Thursday, August 13, 2020

Englewood pushes back against BLM protestors from outside of the neighborhood

[VIDEO] I've been saying this on our twitter account since I found out about it. Englewood residents led by Darryl Smith of the Englewood Political Task Force stepped out to disrupt a planned Black Lives Matter protest outside of the Englewood police district HQ at 63rd and Loomis Streets. As you see in the dramatic footage from ABC 7, we saw it did get tense.

Check out this Tribune write-up:
A planned protest outside the Englewood police station Tuesday evening over a recent police-involved shooting devolved into shouting matches among demonstrators, with threats and insults hurled back and forth, after a group of older residents derided the event as “a party” and demanded that outsiders leave.

Eventually tempers cooled somewhat after several small confrontations, and people started talking. In the end, a much smaller group of demonstrators marched through Englewood while a large number of protesters headed home.

The event was billed as a car caravan to the South Side police station and a protest march in the neighborhood, organized by groups including Black Lives Matter Chicago, Southsiders Organized for Unity and Liberation and Chicago Alliance Against Racist and Political Repression.

It was in response to the recent shooting of Latrell Allen, who was wounded by police Sunday afternoon after he allegedly pulled a gun and fired at officers near Moran Park. The cadre of organizations support initiatives to defund police departments, remove officers from public schools and increase social services, among many other aims.
...
On Tuesday, about 10 minutes before the 6 p.m. event was to begin at 63rd Street and Loomis Boulevard, a small group of Englewood men, some of them residents of the neighborhood for decades, began to loudly deride the demonstration and demanded the group go home.

Things got heated.

“Get the (expletive) out of here!” one man yelled at the demonstrators.

The men are aligned with various Englewood groups that often work with police to ease tensions. They consider themselves community elders and said they didn’t appreciate a protest in their neighborhood during such a tense time. Some of them say they helped calm things after objects were thrown at officers on Aberdeen Street on Sunday.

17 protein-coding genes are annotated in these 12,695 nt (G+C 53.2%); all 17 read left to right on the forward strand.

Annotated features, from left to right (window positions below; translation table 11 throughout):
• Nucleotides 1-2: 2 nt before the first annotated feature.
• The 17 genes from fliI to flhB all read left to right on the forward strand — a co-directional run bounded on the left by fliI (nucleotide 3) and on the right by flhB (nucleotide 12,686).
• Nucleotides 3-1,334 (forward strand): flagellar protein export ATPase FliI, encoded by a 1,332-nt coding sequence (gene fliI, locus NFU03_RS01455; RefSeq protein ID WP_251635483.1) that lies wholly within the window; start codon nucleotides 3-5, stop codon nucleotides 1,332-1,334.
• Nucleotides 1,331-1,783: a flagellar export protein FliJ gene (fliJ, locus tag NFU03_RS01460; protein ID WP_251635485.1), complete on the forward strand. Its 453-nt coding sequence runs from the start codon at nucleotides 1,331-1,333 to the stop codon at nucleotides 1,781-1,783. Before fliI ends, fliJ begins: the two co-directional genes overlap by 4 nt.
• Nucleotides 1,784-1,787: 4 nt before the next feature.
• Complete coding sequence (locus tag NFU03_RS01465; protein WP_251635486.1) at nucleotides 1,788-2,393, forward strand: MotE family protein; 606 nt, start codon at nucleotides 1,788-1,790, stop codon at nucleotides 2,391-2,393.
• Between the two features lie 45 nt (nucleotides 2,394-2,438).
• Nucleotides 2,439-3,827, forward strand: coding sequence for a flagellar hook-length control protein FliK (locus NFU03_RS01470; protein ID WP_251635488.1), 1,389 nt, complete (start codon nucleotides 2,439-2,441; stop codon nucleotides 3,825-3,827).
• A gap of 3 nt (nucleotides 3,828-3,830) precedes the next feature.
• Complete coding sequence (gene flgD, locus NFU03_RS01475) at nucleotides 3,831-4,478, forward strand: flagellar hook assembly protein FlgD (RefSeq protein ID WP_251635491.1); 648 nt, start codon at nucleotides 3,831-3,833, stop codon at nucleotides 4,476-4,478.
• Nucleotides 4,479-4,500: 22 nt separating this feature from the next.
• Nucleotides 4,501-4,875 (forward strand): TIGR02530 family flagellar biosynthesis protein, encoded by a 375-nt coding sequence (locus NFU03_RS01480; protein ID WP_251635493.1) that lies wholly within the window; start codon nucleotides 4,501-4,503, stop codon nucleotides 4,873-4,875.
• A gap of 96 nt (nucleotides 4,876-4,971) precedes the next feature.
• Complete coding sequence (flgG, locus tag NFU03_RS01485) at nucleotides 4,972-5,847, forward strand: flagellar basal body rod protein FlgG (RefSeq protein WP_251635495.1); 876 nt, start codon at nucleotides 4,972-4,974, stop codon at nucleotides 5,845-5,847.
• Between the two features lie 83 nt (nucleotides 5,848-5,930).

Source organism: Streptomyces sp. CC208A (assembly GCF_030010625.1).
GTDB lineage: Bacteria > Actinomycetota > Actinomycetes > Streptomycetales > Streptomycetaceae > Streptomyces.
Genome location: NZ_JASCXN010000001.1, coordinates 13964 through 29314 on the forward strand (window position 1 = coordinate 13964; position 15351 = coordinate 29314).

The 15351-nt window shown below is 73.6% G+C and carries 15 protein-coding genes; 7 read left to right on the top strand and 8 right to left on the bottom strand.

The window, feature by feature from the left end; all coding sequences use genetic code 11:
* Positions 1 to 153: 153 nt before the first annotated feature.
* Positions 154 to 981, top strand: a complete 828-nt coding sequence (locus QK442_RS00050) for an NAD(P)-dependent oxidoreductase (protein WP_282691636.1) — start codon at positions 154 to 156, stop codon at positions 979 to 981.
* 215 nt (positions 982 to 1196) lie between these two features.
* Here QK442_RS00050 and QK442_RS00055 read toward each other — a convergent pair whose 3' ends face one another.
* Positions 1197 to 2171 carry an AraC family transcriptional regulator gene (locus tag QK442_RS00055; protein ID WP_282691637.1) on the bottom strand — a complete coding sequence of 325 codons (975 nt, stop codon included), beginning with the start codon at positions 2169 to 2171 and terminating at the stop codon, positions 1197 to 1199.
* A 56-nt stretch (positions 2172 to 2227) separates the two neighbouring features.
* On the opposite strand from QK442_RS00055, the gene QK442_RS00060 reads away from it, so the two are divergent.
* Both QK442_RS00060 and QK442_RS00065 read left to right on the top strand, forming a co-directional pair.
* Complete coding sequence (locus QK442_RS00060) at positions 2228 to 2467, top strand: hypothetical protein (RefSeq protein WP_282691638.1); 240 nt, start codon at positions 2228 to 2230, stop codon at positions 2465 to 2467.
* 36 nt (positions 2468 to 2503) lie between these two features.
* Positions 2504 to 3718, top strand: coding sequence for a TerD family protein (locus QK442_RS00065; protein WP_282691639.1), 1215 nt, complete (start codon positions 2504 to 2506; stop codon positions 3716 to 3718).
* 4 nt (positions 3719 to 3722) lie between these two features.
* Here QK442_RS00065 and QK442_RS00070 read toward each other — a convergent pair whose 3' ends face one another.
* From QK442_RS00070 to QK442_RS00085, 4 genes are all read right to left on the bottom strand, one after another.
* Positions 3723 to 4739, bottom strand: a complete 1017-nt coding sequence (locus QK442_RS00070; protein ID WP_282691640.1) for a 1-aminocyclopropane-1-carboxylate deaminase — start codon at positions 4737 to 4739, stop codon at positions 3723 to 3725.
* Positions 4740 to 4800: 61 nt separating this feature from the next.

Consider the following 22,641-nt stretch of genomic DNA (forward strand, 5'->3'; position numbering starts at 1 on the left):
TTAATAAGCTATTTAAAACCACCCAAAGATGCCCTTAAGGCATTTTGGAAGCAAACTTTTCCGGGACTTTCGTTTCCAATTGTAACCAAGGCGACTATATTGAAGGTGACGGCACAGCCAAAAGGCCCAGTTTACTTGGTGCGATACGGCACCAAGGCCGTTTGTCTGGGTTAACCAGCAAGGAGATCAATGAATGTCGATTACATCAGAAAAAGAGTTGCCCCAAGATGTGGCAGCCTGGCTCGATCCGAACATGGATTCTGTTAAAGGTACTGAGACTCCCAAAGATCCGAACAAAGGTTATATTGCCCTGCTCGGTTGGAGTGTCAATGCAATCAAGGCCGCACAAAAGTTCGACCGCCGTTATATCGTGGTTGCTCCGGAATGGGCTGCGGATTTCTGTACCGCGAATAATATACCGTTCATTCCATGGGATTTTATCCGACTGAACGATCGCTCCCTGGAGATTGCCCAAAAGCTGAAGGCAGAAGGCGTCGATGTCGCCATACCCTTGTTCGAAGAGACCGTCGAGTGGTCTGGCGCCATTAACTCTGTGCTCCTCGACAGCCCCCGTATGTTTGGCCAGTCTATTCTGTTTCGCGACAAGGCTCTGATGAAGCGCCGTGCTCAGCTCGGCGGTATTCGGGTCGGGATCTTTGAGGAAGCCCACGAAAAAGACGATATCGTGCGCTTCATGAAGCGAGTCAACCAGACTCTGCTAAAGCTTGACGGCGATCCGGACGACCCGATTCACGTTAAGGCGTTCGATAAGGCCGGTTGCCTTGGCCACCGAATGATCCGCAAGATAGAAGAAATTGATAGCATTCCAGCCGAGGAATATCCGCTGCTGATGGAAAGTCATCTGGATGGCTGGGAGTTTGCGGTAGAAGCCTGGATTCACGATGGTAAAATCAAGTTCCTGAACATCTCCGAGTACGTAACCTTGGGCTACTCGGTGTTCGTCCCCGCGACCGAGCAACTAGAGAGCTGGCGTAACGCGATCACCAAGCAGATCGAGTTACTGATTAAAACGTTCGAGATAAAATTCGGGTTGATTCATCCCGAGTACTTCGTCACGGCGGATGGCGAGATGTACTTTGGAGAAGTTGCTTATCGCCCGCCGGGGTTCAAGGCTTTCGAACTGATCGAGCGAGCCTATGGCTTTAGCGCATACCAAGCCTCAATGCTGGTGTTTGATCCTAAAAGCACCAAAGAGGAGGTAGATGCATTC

“They (protest organizers) didn’t let the community know,” said Duane Kidd. “They didn’t put flyers on the door. They got the streets shut down. What about the elders that have to get up and down 63rd Street? Now they got to take the side routes.

“Coming into our community for just one day and then run out,” Kidd said. “Everyday. If they got something to say about the police, we got to deal with it tomorrow. The community. Not them. They’ll be somewhere sipping sangria.”
I got news for you, the loudest ones talking about defund police or abolish police are probably the ones who has the least issues with the police. They may not have experienced first hand police brutality. They may also be very well off and have attached themselves to this cause.

I can support BLM in principle especially on issues of police brutality. What I don't support is defunding or abolishing police. And I'm glad in Englewood, the men stood up and said you're not going to mess up things in our community. We're going to take care of our business, you outsiders will mess it all up!

Also with spokespeople like this young woman Ariel Atkins of BLM who believes looting is a form of reparations, it's a good thing the Englewood community doesn't want to be associated with this now. [VIDEO]
 

We need cool heads out there. We have another month of summer left and we still have a pandemic going on. Let's come out of this stronger. We don't need people out there justifying this lawlessness. Also as opposed to antagonizing police, let's work with them to make the city safer.

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